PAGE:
Gov. Snyder signs ban on K2, other similar drugs; law to take effect July 1
Melanie Maxwell I AnnArbor.com
Beginning July 1, synthetic cannabinoids — like the brands K2 and Spice — and synthetic cathinones — like bath salts — will be illegal in the state.
The Michigan State Police have released a toll-free tip line to report businesses that continue to sell K2 and other like products: 855-642-4847.
Washtenaw County officials launched a decal program June 8, when they asked local businesses to stop selling the drugs immediately.
As of Monday, the health department had received only two complaints and seven requests for decals, said Susan Ringler-Cerniglia, public information officer for the health department. When the businesses were investigated, the drugs in question were not found.
The Washtenaw County Sheriff’s Office has been distributing the decals, Ringler-Cerniglia said.
Synthetic cannabinoids are chemically engineered substances similar to tetrahydrocannabinol (“THC”), the active ingredient in marijuana.
Products are referred to as incense, herbal and potpourri, and are known by several brand names -- of which K2 and Spice are the most common. They’re commonly sold in smoke shops, party stores and gas stations.
Physical side effects from smoking the drugs include loss of control, seizures, hallucinations, vomiting and elevated heart rate and blood pressure.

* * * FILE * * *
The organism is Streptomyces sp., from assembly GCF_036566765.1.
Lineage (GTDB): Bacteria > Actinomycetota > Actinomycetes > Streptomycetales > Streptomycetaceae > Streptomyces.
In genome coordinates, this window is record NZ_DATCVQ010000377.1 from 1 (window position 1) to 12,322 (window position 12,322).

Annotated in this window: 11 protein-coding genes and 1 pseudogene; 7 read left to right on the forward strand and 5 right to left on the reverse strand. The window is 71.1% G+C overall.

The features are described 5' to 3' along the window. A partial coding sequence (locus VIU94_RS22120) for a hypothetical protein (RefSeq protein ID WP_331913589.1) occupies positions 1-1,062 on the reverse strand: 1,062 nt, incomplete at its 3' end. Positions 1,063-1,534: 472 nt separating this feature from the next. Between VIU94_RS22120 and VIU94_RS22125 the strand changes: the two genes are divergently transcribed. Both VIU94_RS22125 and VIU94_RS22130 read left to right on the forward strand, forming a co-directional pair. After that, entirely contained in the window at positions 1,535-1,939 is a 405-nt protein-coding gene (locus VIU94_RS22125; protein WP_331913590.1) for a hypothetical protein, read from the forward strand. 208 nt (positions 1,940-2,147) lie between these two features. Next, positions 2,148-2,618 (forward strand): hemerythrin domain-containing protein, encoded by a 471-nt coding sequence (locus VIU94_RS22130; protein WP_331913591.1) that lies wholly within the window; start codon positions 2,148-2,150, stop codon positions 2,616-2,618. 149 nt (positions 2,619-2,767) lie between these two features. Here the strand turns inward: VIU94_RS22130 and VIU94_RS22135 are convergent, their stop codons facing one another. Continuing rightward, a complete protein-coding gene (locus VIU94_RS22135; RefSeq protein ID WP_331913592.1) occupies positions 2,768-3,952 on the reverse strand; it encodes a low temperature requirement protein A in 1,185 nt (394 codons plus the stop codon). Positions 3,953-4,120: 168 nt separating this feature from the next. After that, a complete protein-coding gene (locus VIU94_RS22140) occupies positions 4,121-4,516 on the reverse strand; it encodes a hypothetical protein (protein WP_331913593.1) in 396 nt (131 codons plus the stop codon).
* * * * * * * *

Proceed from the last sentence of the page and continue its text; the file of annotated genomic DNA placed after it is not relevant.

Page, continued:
Synthetic cathinones are synthetic derivatives of a substance that comes from the shrub “khat."
Three weeks ago, synthetic cannabinoids could be easily found in several downtown Ann Arbor businesses - though business owners were wary about talking because of the negative buzz surrounding the products.
Employees at Ethnospot at 340 ½ State St. and Bongz ‘n’ Thongz at 119 W. Liberty St. said they stopped selling synthetic cannabinoids two weeks ago.
Michael Gilbert, owner of the herbal shop Ethnospot, said the ban on K2 and other like products — which sell for about $10 to $20 — won’t put a damper on his business.
Gilbert said he stopped ordering new shipments of synthetic cannabinoids a while ago because he anticipated they would soon become illegal, though he was under the impression it would happen in October.
Ethnospot opened about two ½ ago, Gilbert said, and has been selling synthetic cannabinoid products for more than a year.
Scott Antworth, co-owner of the smoke shop Foggy Bottom Bayou at 213 S. State St., said the business stopped selling synthetic cannabinoids in 2010 when the state outlawed the sale of specific chemicals used to make K2.
“It doesn’t interest us to sell something that’s not a part of the long-term picture,” Antworth said, calling tightening restrictions on K2 a “cat-and-mouse chase.”
Since then, manufacturers have changed the chemical formula of the products slightly — allowing the products to remain on store shelves.
When Foggy Bottom Bayou opened four years ago, Antworth said selling K2 and other like products helped launch the business.
“It made money for us,” Antworth said. “It was useful in getting us a jump start.”
Calling the synthetic cannabinoids things like “potpourri” and “incense” were tricks to get the “fad” drugs onto store shelves, Antworth said.
“We knew it would be a matter of time before a stronger law came out.”